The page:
# Need to understand Lagrange's theorem and how it's applied in RSA

When I first started studying RSA, I found that I need to know Euler's theorem, to understand that I need Fermat's theorem, and to understand that, I need the order theorem of Lagrange which I am trying but don't understand as I never had mathematics as a subject. Everything I did is from my own.

I want to understand more visually rather than just maths.

I reckon from other posts, that to understand the relation of $$N$$ in RSA which is the composite prime of $$pq$$, with the Totient of $$N$$, I need to understand group and order. Which I don't. Other problems of RSA are for crypto.exchange. But this part of maths I want to understand first.

If you would be kind enough to explain, I would be so glad. Thanks :)

Lagrange's theorem is one of the most useful theorems in group theory. It just says that the order of any subgroup of a finite group $$G$$, divides the order of the group. That is, $$H\le G\implies |H|||G|$$.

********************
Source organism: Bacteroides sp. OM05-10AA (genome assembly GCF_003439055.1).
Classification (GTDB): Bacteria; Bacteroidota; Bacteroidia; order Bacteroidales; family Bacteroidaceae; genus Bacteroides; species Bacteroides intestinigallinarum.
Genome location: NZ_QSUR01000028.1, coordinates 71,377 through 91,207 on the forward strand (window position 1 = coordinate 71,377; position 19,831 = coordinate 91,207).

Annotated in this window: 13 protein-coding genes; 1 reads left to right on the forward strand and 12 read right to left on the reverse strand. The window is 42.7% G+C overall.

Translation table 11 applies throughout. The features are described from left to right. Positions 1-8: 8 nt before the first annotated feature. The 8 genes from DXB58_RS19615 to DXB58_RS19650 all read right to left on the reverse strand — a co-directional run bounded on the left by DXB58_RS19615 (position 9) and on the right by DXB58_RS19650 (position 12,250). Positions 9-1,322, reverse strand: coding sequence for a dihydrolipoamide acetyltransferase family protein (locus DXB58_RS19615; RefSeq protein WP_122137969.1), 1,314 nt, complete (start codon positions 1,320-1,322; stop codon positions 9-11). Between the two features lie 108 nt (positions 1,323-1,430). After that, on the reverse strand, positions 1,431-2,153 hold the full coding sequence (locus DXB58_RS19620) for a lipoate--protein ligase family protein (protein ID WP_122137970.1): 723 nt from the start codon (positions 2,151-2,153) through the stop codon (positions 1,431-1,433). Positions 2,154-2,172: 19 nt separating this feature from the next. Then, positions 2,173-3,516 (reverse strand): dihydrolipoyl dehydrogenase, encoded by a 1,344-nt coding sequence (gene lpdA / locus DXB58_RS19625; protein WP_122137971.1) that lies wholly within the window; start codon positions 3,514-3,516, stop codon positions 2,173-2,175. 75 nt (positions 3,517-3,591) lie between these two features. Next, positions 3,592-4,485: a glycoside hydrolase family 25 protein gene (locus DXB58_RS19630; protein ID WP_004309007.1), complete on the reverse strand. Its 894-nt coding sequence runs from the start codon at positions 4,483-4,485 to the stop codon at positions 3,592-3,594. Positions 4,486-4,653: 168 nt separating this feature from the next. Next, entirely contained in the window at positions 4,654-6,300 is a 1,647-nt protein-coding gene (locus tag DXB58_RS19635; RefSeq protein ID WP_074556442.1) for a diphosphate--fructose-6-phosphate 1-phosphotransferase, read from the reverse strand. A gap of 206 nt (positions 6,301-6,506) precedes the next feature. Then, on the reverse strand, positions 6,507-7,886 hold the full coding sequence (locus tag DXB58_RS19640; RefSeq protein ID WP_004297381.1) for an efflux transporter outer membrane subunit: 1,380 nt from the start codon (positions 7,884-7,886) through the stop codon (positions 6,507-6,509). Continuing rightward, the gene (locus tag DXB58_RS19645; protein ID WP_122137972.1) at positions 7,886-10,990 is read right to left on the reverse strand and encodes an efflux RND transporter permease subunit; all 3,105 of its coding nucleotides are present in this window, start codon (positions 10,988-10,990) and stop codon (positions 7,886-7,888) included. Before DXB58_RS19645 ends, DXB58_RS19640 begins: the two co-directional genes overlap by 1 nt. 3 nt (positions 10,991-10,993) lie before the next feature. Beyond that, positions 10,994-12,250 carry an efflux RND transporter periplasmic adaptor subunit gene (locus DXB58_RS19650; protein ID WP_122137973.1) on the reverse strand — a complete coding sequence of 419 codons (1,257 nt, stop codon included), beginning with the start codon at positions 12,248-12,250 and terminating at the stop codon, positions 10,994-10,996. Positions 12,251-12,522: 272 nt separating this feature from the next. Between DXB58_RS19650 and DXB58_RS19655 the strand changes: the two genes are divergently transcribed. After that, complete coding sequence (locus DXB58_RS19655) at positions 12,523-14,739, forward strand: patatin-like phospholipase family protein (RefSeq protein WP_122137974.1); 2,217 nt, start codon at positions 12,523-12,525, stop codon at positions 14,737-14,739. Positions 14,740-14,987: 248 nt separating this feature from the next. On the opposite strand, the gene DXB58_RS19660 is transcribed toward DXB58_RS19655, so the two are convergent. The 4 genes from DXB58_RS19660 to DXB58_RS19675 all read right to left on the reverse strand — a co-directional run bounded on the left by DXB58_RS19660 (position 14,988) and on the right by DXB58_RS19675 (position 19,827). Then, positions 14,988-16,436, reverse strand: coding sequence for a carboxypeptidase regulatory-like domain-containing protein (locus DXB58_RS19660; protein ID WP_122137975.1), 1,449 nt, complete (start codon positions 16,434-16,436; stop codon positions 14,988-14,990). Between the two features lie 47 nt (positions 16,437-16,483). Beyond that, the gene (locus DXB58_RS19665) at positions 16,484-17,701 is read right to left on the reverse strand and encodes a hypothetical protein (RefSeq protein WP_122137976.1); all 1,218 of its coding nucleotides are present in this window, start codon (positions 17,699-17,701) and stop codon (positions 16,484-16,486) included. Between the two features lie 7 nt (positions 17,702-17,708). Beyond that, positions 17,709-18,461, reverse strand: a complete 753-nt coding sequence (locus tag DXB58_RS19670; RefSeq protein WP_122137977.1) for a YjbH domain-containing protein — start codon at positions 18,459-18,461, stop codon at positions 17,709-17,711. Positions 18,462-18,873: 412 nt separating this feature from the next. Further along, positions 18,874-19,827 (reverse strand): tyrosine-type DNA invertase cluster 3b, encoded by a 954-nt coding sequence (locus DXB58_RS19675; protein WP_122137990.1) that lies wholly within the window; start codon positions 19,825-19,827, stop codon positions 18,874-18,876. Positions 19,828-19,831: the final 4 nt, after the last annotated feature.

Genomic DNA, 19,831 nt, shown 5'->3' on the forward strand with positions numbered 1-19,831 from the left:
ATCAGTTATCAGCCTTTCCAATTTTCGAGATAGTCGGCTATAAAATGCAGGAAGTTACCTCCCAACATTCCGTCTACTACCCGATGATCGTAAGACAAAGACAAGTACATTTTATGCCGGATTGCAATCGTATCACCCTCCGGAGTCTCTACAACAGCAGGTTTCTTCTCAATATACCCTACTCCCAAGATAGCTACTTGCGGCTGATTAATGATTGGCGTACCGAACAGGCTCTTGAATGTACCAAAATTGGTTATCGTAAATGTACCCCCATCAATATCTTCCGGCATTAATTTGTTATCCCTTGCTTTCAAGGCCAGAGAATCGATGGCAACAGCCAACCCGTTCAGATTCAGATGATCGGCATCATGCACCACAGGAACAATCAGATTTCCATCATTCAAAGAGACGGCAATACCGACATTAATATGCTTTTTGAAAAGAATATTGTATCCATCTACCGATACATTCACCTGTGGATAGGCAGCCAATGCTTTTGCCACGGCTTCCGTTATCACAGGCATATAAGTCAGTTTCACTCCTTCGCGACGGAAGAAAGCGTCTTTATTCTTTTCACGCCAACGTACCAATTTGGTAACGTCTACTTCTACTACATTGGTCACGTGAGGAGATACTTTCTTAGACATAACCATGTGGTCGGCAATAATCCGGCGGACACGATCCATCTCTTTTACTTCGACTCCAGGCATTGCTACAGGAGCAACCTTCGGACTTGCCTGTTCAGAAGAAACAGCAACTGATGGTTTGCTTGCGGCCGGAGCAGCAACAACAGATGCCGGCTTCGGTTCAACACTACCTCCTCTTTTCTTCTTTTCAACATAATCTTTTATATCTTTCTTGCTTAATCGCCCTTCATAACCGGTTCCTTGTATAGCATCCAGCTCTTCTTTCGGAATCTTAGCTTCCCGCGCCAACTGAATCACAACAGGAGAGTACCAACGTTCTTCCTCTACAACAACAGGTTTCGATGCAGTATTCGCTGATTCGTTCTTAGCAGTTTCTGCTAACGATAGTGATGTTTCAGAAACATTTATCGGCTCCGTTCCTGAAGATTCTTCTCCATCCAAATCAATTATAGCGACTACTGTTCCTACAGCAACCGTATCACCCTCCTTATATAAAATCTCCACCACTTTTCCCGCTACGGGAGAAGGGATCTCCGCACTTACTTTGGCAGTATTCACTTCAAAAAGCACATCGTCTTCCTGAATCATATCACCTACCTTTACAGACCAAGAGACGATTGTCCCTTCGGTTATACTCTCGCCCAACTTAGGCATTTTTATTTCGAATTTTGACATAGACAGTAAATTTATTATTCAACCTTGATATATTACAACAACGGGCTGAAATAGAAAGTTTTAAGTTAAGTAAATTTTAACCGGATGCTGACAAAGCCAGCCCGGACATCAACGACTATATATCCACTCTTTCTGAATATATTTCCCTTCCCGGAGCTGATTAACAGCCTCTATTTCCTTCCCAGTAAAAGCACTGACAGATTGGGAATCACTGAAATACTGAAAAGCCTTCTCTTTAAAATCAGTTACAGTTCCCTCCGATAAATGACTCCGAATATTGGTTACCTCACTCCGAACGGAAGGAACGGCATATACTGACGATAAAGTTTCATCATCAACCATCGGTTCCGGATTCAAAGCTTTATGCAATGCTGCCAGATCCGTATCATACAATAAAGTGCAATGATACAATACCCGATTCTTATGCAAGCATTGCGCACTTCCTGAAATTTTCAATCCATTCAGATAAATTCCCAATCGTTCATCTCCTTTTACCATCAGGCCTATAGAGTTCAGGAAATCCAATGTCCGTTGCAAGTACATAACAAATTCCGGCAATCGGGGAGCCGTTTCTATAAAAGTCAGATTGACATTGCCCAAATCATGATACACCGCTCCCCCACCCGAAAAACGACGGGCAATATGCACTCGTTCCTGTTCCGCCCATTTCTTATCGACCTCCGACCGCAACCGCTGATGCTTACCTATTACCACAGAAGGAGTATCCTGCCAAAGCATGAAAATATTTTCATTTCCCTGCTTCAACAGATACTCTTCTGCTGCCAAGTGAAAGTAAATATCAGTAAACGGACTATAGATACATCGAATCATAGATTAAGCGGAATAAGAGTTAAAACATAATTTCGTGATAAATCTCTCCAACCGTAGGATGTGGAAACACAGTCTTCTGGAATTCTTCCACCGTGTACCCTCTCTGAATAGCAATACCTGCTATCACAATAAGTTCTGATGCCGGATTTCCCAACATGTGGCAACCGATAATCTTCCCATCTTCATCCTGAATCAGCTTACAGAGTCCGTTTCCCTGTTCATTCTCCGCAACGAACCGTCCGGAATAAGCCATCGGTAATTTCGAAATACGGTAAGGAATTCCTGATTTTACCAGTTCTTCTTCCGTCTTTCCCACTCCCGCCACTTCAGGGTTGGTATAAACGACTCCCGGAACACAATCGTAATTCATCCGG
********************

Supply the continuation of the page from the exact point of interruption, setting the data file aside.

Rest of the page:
Lagrange's theorem implies Fermat's little theorem, because the multiplicative group of the field of order $$p$$ has order $$p-1$$. Hence the order of any element $$a$$ such that $$(a,p)=1$$ must divide $$p-1$$. So $$a^{p-1}\cong1\pmod p$$.
You don't actually need Fermat's little theorem to understand Euler's theorem: more the other way around. The former is a special case of the latter. That is, Euler's theorem generalizes Fermat's little theorem to $$(a,n)=1\implies a^{\varphi(n)}\cong1\pmod n$$, where $$\varphi$$ is Euler's totient function. The totient function counts the number of relatiely prime numbers to n less than n, also called totatives. Thus $$\varphi(p)=p-1$$.